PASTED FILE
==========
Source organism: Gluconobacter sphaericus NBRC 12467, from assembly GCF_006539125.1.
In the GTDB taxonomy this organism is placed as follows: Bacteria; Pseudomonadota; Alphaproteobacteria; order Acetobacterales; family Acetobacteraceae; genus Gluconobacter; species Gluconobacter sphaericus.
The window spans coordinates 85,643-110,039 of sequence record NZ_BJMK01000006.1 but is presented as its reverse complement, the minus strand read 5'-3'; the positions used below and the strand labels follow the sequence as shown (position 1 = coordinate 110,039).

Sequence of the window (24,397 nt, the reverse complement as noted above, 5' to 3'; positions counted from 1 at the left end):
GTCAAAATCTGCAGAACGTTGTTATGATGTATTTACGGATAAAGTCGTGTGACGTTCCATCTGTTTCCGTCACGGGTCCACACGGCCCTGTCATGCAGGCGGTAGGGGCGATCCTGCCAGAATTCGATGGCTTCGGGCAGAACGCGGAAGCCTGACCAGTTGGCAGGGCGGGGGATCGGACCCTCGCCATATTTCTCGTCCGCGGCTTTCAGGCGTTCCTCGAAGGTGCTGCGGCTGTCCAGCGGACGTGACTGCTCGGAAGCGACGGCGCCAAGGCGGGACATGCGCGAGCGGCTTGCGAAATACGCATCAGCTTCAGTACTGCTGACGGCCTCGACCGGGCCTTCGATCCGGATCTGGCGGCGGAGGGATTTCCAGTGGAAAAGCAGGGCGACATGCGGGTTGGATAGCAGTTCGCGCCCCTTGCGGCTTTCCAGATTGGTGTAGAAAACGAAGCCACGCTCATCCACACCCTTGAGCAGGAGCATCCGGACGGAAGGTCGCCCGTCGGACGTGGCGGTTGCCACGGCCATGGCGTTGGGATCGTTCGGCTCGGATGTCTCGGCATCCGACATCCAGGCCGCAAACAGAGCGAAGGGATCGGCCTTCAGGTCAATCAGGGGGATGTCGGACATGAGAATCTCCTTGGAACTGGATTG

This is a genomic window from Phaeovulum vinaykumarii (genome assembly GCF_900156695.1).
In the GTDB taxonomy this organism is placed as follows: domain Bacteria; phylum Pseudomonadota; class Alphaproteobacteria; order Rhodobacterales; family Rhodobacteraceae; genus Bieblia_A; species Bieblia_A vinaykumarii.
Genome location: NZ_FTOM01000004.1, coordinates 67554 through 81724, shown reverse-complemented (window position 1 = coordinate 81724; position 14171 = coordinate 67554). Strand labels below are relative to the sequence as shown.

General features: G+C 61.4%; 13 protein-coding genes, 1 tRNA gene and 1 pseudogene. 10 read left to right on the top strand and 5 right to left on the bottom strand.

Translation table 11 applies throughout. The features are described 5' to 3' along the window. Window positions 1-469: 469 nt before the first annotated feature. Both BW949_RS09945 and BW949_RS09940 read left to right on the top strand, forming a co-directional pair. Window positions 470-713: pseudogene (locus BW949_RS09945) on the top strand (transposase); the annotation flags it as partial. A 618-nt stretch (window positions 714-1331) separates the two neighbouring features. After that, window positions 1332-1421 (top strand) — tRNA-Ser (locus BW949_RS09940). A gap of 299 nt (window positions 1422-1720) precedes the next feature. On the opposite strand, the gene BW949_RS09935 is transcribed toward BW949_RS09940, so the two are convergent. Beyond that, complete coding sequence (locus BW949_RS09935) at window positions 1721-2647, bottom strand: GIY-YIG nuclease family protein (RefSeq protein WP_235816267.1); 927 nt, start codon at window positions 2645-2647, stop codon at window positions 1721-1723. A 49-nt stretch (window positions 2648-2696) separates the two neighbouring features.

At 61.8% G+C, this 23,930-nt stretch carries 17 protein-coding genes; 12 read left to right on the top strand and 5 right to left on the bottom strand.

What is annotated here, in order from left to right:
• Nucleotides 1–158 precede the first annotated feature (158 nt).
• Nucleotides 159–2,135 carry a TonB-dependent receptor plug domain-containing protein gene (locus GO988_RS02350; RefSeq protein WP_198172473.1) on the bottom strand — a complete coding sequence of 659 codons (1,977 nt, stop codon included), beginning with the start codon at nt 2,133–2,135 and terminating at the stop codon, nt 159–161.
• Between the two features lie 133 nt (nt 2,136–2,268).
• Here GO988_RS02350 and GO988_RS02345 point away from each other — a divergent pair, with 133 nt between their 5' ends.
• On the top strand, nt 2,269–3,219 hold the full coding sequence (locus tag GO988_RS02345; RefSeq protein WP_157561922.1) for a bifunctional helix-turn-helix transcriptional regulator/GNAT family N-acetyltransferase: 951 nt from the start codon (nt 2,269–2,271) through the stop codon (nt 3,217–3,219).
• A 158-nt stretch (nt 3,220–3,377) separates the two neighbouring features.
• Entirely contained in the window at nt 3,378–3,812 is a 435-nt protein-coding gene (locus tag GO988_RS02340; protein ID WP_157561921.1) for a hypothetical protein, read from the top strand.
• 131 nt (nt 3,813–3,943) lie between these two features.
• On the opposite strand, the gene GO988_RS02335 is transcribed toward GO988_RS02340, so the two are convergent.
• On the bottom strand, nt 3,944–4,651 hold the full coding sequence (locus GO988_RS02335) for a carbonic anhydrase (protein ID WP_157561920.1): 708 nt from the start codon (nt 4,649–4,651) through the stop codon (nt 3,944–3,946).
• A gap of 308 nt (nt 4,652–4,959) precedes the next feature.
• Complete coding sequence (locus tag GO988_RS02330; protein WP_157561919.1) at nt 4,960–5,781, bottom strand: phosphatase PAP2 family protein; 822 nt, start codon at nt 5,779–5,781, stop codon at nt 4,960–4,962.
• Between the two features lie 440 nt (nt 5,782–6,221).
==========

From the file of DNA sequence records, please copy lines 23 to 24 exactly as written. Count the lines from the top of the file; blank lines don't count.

• A gap of 308 nt (nt 4,652–4,959) precedes the next feature.
• Complete coding sequence (locus tag GO988_RS02330; protein WP_157561919.1) at nt 4,960–5,781, bottom strand: phosphatase PAP2 family protein; 822 nt, start codon at nt 5,779–5,781, stop codon at nt 4,960–4,962.